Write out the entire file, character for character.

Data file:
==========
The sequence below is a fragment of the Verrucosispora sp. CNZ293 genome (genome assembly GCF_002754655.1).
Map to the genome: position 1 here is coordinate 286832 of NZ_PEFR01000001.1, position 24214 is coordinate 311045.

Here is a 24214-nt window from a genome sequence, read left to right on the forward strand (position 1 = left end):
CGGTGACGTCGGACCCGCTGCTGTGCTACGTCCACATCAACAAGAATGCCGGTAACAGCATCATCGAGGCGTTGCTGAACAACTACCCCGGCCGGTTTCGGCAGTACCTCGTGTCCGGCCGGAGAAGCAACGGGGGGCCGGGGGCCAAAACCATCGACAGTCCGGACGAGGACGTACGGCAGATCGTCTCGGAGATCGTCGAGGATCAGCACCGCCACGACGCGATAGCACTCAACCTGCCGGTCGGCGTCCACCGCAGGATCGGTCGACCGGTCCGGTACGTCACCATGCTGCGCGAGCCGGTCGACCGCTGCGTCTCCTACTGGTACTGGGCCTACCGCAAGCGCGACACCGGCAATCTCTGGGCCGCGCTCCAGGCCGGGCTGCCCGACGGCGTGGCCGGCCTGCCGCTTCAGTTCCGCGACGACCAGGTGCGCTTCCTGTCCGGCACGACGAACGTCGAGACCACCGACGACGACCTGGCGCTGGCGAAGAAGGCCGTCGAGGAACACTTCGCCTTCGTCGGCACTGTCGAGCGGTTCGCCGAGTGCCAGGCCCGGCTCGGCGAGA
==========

The sequence below is a fragment of the Verrucosispora sp. CNZ293 genome (genome assembly GCF_002754655.1).
Map to the genome: position 1 here is coordinate 286832 of NZ_PEFR01000001.1, position 24214 is coordinate 311045.

Here is a 24214-nt window from a genome sequence, read left to right on the forward strand (position 1 = left end):
CGGTGACGTCGGACCCGCTGCTGTGCTACGTCCACATCAACAAGAATGCCGGTAACAGCATCATCGAGGCGTTGCTGAACAACTACCCCGGCCGGTTTCGGCAGTACCTCGTGTCCGGCCGGAGAAGCAACGGGGGGCCGGGGGCCAAAACCATCGACAGTCCGGACGAGGACGTACGGCAGATCGTCTCGGAGATCGTCGAGGATCAGCACCGCCACGACGCGATAGCACTCAACCTGCCGGTCGGCGTCCACCGCAGGATCGGTCGACCGGTCCGGTACGTCACCATGCTGCGCGAGCCGGTCGACCGCTGCGTCTCCTACTGGTACTGGGCCTACCGCAAGCGCGACACCGGCAATCTCTGGGCCGCGCTCCAGGCCGGGCTGCCCGACGGCGTGGCCGGCCTGCCGCTTCAGTTCCGCGACGACCAGGTGCGCTTCCTGTCCGGCACGACGAACGTCGAGACCACCGACGACGACCTGGCGCTGGCGAAGAAGGCCGTCGAGGAACACTTCGCCTTCGTCGGCACTGTCGAGCGGTTCGCCGAGTGCCAGGCCCGGCTCGGCGAGA